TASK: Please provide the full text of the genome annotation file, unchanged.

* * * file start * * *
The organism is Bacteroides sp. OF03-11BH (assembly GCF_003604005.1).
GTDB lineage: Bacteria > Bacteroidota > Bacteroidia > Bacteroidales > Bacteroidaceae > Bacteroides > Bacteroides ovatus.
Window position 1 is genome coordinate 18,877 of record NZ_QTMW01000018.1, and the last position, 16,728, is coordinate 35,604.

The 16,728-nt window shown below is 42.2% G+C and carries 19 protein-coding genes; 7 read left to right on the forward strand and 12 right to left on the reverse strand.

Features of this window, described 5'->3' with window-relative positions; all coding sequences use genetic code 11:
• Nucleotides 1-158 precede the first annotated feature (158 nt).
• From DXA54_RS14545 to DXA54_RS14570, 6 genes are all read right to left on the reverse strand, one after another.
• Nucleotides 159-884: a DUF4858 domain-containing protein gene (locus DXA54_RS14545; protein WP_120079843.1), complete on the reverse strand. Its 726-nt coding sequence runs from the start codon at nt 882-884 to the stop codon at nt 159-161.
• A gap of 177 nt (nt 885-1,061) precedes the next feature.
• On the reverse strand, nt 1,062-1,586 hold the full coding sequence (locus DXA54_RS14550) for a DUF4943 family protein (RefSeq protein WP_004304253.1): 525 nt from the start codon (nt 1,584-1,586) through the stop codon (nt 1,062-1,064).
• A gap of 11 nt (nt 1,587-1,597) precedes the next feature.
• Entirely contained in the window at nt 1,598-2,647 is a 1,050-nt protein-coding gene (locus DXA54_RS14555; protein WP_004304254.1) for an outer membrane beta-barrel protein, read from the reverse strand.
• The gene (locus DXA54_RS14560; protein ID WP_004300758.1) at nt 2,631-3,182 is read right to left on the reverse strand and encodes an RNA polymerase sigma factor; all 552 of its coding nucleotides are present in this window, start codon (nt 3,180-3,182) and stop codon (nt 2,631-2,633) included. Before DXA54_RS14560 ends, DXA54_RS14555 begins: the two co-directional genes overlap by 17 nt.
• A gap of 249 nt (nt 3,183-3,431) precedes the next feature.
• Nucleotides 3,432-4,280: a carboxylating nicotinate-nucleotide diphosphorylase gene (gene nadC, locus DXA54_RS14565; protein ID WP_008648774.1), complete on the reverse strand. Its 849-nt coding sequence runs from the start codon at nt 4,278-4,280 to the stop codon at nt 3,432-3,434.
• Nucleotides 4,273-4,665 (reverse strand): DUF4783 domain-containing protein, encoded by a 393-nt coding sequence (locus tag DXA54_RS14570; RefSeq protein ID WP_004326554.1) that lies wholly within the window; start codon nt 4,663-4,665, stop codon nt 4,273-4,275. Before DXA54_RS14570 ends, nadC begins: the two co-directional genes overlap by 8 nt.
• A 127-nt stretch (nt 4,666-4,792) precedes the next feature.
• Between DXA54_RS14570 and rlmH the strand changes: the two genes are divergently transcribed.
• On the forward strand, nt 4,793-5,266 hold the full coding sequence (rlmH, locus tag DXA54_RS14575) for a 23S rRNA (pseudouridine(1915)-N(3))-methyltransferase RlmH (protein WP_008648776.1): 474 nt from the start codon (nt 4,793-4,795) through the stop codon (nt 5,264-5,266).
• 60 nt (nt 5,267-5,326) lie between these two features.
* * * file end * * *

The organism is Bacteroides sp. OF03-11BH (assembly GCF_003604005.1).
GTDB lineage: Bacteria > Bacteroidota > Bacteroidia > Bacteroidales > Bacteroidaceae > Bacteroides > Bacteroides ovatus.
Window position 1 is genome coordinate 18,877 of record NZ_QTMW01000018.1, and the last position, 16,728, is coordinate 35,604.

The 16,728-nt window shown below is 42.2% G+C and carries 19 protein-coding genes; 7 read left to right on the forward strand and 12 right to left on the reverse strand.

Features of this window, described 5'->3' with window-relative positions; all coding sequences use genetic code 11:
• Nucleotides 1-158 precede the first annotated feature (158 nt).
• From DXA54_RS14545 to DXA54_RS14570, 6 genes are all read right to left on the reverse strand, one after another.
• Nucleotides 159-884: a DUF4858 domain-containing protein gene (locus DXA54_RS14545; protein WP_120079843.1), complete on the reverse strand. Its 726-nt coding sequence runs from the start codon at nt 882-884 to the stop codon at nt 159-161.
• A gap of 177 nt (nt 885-1,061) precedes the next feature.
• On the reverse strand, nt 1,062-1,586 hold the full coding sequence (locus DXA54_RS14550) for a DUF4943 family protein (RefSeq protein WP_004304253.1): 525 nt from the start codon (nt 1,584-1,586) through the stop codon (nt 1,062-1,064).
• A gap of 11 nt (nt 1,587-1,597) precedes the next feature.
• Entirely contained in the window at nt 1,598-2,647 is a 1,050-nt protein-coding gene (locus DXA54_RS14555; protein WP_004304254.1) for an outer membrane beta-barrel protein, read from the reverse strand.
• The gene (locus DXA54_RS14560; protein ID WP_004300758.1) at nt 2,631-3,182 is read right to left on the reverse strand and encodes an RNA polymerase sigma factor; all 552 of its coding nucleotides are present in this window, start codon (nt 3,180-3,182) and stop codon (nt 2,631-2,633) included. Before DXA54_RS14560 ends, DXA54_RS14555 begins: the two co-directional genes overlap by 17 nt.
• A gap of 249 nt (nt 3,183-3,431) precedes the next feature.
• Nucleotides 3,432-4,280: a carboxylating nicotinate-nucleotide diphosphorylase gene (gene nadC, locus DXA54_RS14565; protein ID WP_008648774.1), complete on the reverse strand. Its 849-nt coding sequence runs from the start codon at nt 4,278-4,280 to the stop codon at nt 3,432-3,434.
• Nucleotides 4,273-4,665 (reverse strand): DUF4783 domain-containing protein, encoded by a 393-nt coding sequence (locus tag DXA54_RS14570; RefSeq protein ID WP_004326554.1) that lies wholly within the window; start codon nt 4,663-4,665, stop codon nt 4,273-4,275. Before DXA54_RS14570 ends, nadC begins: the two co-directional genes overlap by 8 nt.
• A 127-nt stretch (nt 4,666-4,792) precedes the next feature.
• Between DXA54_RS14570 and rlmH the strand changes: the two genes are divergently transcribed.
• On the forward strand, nt 4,793-5,266 hold the full coding sequence (rlmH, locus tag DXA54_RS14575) for a 23S rRNA (pseudouridine(1915)-N(3))-methyltransferase RlmH (protein WP_008648776.1): 474 nt from the start codon (nt 4,793-4,795) through the stop codon (nt 5,264-5,266).
• 60 nt (nt 5,267-5,326) lie between these two features.